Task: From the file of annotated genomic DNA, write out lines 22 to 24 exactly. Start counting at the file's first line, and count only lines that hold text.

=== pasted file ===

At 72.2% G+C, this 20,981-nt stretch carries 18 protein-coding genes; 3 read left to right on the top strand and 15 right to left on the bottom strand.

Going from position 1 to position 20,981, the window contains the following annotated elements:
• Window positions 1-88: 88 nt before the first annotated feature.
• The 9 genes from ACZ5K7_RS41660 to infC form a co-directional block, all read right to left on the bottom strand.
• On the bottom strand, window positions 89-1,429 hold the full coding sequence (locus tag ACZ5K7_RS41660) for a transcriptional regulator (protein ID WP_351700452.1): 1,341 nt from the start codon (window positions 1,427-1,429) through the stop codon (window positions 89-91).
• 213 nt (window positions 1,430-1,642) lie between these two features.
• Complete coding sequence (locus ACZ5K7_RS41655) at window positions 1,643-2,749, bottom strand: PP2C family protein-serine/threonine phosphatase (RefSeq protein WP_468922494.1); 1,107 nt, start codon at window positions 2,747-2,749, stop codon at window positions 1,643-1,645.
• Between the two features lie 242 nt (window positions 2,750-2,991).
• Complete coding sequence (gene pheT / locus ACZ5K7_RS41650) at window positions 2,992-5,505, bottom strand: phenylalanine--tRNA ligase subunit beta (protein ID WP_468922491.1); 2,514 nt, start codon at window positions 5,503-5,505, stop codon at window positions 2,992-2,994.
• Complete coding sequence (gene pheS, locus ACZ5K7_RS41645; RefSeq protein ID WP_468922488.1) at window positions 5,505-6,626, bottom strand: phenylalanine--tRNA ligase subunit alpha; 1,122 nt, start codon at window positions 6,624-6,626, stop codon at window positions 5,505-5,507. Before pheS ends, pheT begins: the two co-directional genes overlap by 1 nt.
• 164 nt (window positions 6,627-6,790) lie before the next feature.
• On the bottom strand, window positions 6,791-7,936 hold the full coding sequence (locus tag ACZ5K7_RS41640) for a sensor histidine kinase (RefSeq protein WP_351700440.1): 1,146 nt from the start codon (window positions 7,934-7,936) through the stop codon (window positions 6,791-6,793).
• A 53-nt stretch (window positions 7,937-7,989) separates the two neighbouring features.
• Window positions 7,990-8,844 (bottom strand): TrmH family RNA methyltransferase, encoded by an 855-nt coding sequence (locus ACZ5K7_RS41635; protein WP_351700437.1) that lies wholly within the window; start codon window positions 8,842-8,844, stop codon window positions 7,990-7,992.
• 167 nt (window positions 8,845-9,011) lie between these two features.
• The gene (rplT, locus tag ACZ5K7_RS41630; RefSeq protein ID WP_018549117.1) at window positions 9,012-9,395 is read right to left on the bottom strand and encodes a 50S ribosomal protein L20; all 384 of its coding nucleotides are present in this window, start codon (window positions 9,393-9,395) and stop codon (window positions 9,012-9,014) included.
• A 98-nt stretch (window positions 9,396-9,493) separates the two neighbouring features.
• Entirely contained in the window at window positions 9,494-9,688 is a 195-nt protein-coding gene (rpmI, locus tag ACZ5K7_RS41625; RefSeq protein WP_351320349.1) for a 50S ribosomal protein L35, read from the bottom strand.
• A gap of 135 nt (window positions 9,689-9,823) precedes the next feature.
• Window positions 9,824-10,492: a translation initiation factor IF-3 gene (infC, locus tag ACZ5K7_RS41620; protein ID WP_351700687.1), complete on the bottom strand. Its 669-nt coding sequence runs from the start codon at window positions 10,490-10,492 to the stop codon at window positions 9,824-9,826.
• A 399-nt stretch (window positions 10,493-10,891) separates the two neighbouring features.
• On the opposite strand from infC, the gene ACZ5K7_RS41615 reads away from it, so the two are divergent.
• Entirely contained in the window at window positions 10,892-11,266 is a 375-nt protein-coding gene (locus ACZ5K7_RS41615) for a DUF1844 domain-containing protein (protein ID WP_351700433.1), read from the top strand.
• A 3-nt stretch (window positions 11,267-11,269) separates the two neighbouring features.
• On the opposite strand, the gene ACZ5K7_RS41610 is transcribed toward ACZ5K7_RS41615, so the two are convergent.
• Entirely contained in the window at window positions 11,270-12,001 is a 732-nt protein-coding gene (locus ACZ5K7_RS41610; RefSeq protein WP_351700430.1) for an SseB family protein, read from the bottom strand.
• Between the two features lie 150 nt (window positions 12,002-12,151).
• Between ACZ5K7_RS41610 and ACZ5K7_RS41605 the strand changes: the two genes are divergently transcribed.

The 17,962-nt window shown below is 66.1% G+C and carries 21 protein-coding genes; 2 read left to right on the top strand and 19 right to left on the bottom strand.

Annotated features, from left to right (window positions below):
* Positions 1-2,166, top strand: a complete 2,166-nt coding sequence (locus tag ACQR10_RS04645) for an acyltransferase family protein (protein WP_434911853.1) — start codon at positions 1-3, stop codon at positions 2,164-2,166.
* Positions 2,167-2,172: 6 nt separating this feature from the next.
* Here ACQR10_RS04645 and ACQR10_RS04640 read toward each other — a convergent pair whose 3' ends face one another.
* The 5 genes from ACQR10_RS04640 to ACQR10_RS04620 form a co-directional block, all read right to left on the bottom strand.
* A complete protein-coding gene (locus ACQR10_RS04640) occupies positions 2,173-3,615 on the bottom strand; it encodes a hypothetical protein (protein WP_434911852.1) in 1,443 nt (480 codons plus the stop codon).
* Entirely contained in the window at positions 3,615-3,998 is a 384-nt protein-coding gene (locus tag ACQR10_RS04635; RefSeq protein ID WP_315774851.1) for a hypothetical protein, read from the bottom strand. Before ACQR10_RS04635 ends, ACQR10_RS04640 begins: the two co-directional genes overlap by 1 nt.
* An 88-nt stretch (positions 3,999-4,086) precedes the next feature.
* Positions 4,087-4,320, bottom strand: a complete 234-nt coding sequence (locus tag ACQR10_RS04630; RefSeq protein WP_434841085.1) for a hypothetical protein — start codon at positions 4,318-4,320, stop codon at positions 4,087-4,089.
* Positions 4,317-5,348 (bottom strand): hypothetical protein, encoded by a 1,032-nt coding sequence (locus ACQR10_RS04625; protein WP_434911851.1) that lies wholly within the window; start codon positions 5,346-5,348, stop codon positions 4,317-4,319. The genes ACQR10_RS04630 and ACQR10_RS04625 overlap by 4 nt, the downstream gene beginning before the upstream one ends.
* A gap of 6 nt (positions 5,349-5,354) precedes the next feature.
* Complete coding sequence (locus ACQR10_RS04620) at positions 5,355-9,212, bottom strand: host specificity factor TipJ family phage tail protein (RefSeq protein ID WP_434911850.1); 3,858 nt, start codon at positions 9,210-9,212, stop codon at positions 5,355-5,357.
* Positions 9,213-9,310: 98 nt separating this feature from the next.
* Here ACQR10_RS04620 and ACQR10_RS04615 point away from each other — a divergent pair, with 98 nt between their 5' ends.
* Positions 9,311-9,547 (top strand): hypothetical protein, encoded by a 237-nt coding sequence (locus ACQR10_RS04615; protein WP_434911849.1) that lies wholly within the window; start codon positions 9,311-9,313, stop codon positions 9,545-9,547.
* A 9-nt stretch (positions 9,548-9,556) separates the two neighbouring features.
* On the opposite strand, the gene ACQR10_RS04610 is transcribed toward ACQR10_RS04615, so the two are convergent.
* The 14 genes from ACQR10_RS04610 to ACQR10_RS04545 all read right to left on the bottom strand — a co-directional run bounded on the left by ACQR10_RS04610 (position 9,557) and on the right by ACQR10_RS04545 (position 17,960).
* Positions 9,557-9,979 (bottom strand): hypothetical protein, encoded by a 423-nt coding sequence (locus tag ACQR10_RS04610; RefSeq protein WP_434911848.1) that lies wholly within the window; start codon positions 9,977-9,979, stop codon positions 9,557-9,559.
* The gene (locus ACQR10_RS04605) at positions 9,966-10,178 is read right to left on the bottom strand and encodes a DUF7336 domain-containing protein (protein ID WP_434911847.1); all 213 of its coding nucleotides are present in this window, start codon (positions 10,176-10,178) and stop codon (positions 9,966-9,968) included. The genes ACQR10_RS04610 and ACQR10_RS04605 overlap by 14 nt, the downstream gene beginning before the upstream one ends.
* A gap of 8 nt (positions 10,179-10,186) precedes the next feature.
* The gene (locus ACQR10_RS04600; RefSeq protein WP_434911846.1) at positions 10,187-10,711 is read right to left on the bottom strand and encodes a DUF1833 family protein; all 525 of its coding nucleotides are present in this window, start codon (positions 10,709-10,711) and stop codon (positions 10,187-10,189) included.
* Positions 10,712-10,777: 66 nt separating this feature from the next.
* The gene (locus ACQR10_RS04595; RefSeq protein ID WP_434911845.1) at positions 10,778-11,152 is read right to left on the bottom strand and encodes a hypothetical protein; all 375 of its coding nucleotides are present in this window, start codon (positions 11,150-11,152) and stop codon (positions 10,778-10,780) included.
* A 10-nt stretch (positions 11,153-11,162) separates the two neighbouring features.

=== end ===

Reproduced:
• On the opposite strand from infC, the gene ACZ5K7_RS41615 reads away from it, so the two are divergent.
• Entirely contained in the window at window positions 10,892-11,266 is a 375-nt protein-coding gene (locus ACZ5K7_RS41615) for a DUF1844 domain-containing protein (protein ID WP_351700433.1), read from the top strand.
• A 3-nt stretch (window positions 11,267-11,269) separates the two neighbouring features.